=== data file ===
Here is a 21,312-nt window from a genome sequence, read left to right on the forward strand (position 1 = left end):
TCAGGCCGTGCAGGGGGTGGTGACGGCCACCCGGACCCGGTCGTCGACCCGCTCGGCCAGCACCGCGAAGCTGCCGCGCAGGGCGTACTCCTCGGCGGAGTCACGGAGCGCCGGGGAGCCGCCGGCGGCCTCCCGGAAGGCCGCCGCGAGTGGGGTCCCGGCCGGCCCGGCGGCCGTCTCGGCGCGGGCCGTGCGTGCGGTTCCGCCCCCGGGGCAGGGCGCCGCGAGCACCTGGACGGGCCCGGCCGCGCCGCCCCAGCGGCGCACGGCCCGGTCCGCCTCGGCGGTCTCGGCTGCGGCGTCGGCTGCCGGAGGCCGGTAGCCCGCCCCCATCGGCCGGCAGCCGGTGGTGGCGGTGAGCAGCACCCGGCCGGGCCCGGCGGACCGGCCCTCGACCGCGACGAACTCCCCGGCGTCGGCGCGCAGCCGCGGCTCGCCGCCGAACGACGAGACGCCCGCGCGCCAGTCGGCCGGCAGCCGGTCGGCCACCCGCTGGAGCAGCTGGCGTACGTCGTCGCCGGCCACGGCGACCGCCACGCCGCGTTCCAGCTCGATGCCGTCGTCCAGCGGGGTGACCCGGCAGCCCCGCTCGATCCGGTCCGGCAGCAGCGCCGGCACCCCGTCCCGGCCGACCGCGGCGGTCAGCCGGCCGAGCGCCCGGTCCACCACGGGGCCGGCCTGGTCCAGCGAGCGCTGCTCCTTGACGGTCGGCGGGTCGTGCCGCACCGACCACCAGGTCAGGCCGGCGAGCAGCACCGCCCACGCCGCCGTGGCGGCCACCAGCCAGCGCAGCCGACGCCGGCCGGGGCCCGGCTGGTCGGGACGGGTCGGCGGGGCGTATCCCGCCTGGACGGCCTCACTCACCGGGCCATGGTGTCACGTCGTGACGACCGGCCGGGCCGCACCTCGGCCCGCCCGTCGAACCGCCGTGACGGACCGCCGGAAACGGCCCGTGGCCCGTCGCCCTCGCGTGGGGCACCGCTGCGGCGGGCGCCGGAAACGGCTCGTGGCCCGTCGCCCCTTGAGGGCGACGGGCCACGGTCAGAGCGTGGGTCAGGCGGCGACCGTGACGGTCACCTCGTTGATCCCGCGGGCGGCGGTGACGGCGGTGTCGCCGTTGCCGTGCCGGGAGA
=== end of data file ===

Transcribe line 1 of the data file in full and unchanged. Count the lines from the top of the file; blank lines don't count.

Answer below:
Here is a 21,312-nt window from a genome sequence, read left to right on the forward strand (position 1 = left end):